Heathrow and the National Policy Statement
But while work on the aviation strategy continues ahead of launch early next year, there’s an even more pressing matter which has implications for the whole industry. Parliament’s imminent vote on the proposed north-west runway at Heathrow.
With no spare runway capacity, Heathrow’s growth is constrained and new global routes can only come with reduced connections to other destinations. Over many decades, successive governments have wrestled with the problem. Despite countless consultations, inquiries and commissions, the key question of how we secure our long-term hub capacity has remained unanswered.
But today, following the Cabinet’s recent backing for the new runway, we are closer than ever before to providing that answer. And delivering the capacity that passengers need, businesses need, and other UK airports need.
One of the key benefits from expanding Heathrow will be the increase in connectivity to the nations and regions of the UK the importance of regional connectivity.
I saw this in Inverness a couple of weeks ago, where I discussed the potential for improving domestic routes with the airport and business leaders. Like other regional airports, Inverness wants a third runway at Heathrow to be built as soon as possible.
Just today we have seen EasyJet confirming that the expansion of Heathrow Airport would allow the entry of low cost carriers to the airport at scale for the first time.
Passengers would benefit from the increased competition and lower fares on routes to existing UK and European destinations. New entrants would also launch flights to UK and European airports not currently served by Heathrow providing important economic connections to the UK’s only hub airport. And we want up to 15% of additional slots from a new runway to be used for domestic routes. We expect the majority of these routes to be commercially viable.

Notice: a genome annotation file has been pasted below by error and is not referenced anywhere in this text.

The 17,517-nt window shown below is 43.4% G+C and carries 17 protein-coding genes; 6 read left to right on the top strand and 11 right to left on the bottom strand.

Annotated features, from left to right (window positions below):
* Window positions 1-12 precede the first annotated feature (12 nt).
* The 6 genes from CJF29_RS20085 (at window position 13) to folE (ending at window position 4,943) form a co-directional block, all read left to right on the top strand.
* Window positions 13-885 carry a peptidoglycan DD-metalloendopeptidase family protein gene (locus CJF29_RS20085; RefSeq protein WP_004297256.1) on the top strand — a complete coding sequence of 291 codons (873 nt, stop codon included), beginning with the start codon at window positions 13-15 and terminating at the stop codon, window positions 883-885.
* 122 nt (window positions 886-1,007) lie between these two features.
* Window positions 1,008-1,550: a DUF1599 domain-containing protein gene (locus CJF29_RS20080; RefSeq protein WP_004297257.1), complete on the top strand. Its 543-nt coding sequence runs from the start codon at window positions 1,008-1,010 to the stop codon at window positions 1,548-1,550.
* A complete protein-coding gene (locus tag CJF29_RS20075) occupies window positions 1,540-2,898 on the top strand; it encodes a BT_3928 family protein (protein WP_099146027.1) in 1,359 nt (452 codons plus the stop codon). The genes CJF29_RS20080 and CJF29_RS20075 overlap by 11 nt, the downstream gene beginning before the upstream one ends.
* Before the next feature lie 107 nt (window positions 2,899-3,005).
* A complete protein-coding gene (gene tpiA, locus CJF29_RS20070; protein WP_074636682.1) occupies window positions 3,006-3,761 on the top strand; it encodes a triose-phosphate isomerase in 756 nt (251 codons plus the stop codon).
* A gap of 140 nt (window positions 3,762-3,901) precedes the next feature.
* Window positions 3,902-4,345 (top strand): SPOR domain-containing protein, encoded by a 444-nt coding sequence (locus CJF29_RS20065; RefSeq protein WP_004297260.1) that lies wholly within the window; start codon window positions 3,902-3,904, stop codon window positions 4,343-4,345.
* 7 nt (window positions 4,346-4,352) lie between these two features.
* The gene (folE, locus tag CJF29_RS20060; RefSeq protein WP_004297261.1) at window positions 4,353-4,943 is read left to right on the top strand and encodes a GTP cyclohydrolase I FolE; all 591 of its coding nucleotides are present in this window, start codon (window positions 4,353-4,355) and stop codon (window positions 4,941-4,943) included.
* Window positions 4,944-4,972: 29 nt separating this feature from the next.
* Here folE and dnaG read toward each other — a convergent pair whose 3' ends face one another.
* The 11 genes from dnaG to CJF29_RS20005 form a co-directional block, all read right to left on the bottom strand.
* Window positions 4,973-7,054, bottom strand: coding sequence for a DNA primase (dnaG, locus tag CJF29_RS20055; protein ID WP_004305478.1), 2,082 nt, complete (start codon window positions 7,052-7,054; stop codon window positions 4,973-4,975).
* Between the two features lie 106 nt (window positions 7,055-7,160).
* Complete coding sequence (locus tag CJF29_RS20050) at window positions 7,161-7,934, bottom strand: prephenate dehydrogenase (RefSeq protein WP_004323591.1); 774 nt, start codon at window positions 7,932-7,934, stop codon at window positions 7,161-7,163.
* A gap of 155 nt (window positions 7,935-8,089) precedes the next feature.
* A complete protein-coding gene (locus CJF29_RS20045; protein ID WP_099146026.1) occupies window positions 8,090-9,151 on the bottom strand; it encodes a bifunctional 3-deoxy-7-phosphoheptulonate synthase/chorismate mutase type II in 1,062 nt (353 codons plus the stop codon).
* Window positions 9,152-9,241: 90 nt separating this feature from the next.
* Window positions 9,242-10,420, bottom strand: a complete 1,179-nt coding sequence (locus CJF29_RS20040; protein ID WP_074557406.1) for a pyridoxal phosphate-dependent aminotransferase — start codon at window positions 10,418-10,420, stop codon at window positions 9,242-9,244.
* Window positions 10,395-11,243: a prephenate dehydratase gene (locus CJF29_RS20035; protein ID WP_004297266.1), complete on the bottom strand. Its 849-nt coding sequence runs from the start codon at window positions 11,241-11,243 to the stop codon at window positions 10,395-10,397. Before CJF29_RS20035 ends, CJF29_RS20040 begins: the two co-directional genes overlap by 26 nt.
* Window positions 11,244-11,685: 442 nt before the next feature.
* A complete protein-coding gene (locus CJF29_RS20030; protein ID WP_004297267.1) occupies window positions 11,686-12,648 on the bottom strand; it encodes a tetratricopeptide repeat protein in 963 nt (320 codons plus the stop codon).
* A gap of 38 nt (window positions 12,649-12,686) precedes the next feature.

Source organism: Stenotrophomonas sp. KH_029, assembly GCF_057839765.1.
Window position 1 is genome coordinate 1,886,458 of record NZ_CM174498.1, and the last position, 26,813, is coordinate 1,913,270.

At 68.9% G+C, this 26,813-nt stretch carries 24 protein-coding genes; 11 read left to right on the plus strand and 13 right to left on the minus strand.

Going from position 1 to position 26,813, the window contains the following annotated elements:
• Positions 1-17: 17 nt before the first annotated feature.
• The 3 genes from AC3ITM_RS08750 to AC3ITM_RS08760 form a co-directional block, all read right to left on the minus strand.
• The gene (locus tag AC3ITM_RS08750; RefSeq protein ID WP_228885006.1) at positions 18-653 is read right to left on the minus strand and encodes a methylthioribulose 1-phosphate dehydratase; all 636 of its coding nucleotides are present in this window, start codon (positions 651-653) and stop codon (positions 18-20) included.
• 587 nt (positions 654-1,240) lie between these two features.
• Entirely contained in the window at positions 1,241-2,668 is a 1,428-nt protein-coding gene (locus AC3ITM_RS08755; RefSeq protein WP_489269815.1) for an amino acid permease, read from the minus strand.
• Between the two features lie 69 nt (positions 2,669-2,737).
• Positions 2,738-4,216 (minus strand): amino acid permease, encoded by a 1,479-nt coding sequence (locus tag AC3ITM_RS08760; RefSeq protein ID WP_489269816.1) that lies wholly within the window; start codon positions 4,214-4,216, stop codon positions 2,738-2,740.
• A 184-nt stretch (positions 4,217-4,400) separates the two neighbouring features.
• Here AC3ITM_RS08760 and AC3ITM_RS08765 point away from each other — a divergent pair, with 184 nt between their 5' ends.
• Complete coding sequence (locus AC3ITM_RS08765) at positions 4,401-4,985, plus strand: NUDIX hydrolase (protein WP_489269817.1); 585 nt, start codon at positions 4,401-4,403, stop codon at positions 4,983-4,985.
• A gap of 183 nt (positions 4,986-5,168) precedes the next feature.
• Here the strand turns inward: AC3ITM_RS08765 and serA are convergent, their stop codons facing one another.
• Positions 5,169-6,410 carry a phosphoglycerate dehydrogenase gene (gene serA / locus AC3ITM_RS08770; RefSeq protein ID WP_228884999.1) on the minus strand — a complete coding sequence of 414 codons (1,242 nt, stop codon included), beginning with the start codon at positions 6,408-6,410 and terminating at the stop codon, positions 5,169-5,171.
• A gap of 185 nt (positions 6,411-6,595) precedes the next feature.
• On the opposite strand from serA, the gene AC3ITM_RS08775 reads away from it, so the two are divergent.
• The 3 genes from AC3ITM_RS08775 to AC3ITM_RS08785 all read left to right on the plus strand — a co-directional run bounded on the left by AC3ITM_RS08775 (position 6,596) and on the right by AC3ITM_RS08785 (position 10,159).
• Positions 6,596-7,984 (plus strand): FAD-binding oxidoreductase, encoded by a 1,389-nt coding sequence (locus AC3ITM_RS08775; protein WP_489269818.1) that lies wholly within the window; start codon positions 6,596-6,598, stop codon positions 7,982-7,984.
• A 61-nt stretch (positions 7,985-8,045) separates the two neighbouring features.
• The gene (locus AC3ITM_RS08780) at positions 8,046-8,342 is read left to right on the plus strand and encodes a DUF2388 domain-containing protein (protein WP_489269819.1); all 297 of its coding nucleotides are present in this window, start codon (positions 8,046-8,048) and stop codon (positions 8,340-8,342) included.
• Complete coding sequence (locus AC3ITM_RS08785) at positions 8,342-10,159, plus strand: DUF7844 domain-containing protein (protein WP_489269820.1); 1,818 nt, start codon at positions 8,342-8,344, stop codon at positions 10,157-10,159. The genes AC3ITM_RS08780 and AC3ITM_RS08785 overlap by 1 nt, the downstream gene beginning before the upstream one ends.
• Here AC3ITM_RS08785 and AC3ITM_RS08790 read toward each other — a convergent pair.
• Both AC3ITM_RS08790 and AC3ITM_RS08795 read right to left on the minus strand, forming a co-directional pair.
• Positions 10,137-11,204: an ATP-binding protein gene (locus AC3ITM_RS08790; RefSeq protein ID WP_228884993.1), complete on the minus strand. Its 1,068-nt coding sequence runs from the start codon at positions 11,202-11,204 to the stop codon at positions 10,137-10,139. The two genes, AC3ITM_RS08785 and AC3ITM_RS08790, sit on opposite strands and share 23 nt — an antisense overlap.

While these are a commercial decision for airlines, we also expect the airport operator to work constructively to boost UK connectivity. I’m pleased Heathrow has made a number of pledges. For example providing financial support for new routes. And providing discounts for domestic passengers through a restructuring of charges. But if necessary, we can take action to secure routes through the use of Public Service Obligations. And we’ll consider ring-fencing slots for their use.
Of course the new runway would also provide huge opportunities for UK suppliers. Many of whom are here this week. Heathrow has set out a detailed procurement programme. To spread the benefits of the project around the country.
All told, the runway would provide benefits of up to £74 billion to passengers and the wider economy. Almost doubling Heathrow’s freight capacity. Adding 16 million more long-haul seats in 2040. And delivering a huge boost for tourism, investment and jobs.
So with the vote in Parliament looming, the next few weeks are crucial. We must continue to build support for the project. Continue articulating the case for the runway. And continue getting our messages across to those who may be unaware of the huge economic implications, if Parliament fails to back Heathrow expansion.
So I urge the industry to speak up in support. To make the case for expansion. And to help send out a message that Britain is open for business, and ready to embrace a global future after Brexit.
Ladies and gentlemen, a thriving aviation sector is fundamental to our national interests. And to the interests of every UK region. With progress on Heathrow, and a new comprehensive aviation strategy we have a great opportunity to help the industry continue in its success.
As your Aviation Minister, I’m committed to working alongside you to ensure that our aviation strategy delivers for every part of the aviation sector, and for every part of the UK.